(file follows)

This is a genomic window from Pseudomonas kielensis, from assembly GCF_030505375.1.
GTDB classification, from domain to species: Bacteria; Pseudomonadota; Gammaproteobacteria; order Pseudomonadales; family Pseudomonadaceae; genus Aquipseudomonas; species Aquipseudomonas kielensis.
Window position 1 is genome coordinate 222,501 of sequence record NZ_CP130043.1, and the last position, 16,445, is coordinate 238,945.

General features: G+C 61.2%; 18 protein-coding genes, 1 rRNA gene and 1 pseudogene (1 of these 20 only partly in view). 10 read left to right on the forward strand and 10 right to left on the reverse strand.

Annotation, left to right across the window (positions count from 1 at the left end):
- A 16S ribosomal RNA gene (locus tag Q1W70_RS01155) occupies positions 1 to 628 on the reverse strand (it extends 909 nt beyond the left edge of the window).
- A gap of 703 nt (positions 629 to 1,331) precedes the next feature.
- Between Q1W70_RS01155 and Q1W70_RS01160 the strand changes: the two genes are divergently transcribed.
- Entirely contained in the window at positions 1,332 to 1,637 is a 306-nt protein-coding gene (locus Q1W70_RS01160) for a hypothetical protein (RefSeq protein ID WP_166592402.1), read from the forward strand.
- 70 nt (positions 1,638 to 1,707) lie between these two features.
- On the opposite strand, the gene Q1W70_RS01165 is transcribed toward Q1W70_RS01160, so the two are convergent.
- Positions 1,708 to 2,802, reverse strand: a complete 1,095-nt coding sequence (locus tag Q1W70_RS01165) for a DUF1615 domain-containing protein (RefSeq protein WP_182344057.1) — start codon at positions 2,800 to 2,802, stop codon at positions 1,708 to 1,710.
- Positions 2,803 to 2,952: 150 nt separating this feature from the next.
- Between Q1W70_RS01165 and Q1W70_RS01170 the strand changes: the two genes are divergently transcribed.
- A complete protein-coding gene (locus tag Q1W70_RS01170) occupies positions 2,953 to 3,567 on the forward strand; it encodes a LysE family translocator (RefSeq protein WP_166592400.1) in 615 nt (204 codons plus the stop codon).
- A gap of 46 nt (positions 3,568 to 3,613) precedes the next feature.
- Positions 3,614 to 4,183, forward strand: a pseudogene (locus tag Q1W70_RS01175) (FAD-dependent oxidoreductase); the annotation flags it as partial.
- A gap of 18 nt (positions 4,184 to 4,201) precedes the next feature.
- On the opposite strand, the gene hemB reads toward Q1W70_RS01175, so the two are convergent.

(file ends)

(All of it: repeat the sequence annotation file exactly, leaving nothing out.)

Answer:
This is a genomic window from Pseudomonas kielensis, from assembly GCF_030505375.1.
GTDB classification, from domain to species: Bacteria; Pseudomonadota; Gammaproteobacteria; order Pseudomonadales; family Pseudomonadaceae; genus Aquipseudomonas; species Aquipseudomonas kielensis.
Window position 1 is genome coordinate 222,501 of sequence record NZ_CP130043.1, and the last position, 16,445, is coordinate 238,945.

General features: G+C 61.2%; 18 protein-coding genes, 1 rRNA gene and 1 pseudogene (1 of these 20 only partly in view). 10 read left to right on the forward strand and 10 right to left on the reverse strand.

Annotation, left to right across the window (positions count from 1 at the left end):
- A 16S ribosomal RNA gene (locus tag Q1W70_RS01155) occupies positions 1 to 628 on the reverse strand (it extends 909 nt beyond the left edge of the window).
- A gap of 703 nt (positions 629 to 1,331) precedes the next feature.
- Between Q1W70_RS01155 and Q1W70_RS01160 the strand changes: the two genes are divergently transcribed.
- Entirely contained in the window at positions 1,332 to 1,637 is a 306-nt protein-coding gene (locus Q1W70_RS01160) for a hypothetical protein (RefSeq protein ID WP_166592402.1), read from the forward strand.
- 70 nt (positions 1,638 to 1,707) lie between these two features.
- On the opposite strand, the gene Q1W70_RS01165 is transcribed toward Q1W70_RS01160, so the two are convergent.
- Positions 1,708 to 2,802, reverse strand: a complete 1,095-nt coding sequence (locus tag Q1W70_RS01165) for a DUF1615 domain-containing protein (RefSeq protein WP_182344057.1) — start codon at positions 2,800 to 2,802, stop codon at positions 1,708 to 1,710.
- Positions 2,803 to 2,952: 150 nt separating this feature from the next.
- Between Q1W70_RS01165 and Q1W70_RS01170 the strand changes: the two genes are divergently transcribed.
- A complete protein-coding gene (locus tag Q1W70_RS01170) occupies positions 2,953 to 3,567 on the forward strand; it encodes a LysE family translocator (RefSeq protein WP_166592400.1) in 615 nt (204 codons plus the stop codon).
- A gap of 46 nt (positions 3,568 to 3,613) precedes the next feature.
- Positions 3,614 to 4,183, forward strand: a pseudogene (locus tag Q1W70_RS01175) (FAD-dependent oxidoreductase); the annotation flags it as partial.
- A gap of 18 nt (positions 4,184 to 4,201) precedes the next feature.
- On the opposite strand, the gene hemB reads toward Q1W70_RS01175, so the two are convergent.